Envisage a traffic jam for 4 days, with people dancing on top of their cars and pockets of your city with foam parties on make-do stages…Imagine walking past a police officer and getting drenched from her and her Super Soaker 5000! That’s the experience that James from Nomadic Notes had. Don’t worry, James – I got her back good!
Chiang Mai’s Songkran festival is notoriously longer than other cities in Thailand (four days instead of two). And the beauty of it – the city has a bed of moat that the city is built around, meaning refills are quick and easy so that you can be back in battle in an instance. See the photo’s below to look at the revenge attack by a little girl, who has now been christened ‘The Songkran Ninja.’
I ambushed this cutie-pie with my most impressive stealth skills and got her good with my Super Soaker…
Happy in my battle victory, I paused for a pose with Ian from Where Sidewalks End – check out the karma attack by my opposing soldier…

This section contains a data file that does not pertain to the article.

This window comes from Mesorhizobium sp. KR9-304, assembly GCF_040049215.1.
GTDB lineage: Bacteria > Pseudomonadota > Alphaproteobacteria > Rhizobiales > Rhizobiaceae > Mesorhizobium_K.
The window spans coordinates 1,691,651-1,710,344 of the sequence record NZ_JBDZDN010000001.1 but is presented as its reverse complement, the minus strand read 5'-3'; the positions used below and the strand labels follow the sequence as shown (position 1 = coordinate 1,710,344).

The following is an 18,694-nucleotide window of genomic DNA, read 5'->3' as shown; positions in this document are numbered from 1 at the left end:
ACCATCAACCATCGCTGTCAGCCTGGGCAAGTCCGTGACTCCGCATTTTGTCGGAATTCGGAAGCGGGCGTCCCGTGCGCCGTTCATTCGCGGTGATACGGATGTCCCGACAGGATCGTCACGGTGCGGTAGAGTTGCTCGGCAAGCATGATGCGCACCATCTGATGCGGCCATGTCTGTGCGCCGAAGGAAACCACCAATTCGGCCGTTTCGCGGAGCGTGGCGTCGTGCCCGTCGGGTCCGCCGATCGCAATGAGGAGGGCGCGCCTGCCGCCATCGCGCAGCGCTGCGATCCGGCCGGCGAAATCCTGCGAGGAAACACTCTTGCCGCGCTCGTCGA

The highlight of my four days was swimming in the moat with these cute but ruthless kids, who we trained to be elite Songkran soldiers with our guns – who then turned on their mentors!
Ian taught his soldier to shoot men in the crotch, I taught mine to swim under water and have the barrel pointing out – so he could kill and not be killed. Our recruits revolution for their own army and dominance was reminiscent of ‘The Terminator’ movies, as our own creations became more intelligent and waged a spine-chilling war for freedom of the army – leaving James, Ian and myself completely unarmed.
I’m finding out that travel isn’t just about taking snaps of The Eiffel Tower and country collecting – it’s about them special moments that give you goose pimples and make your life that little more gorgeous.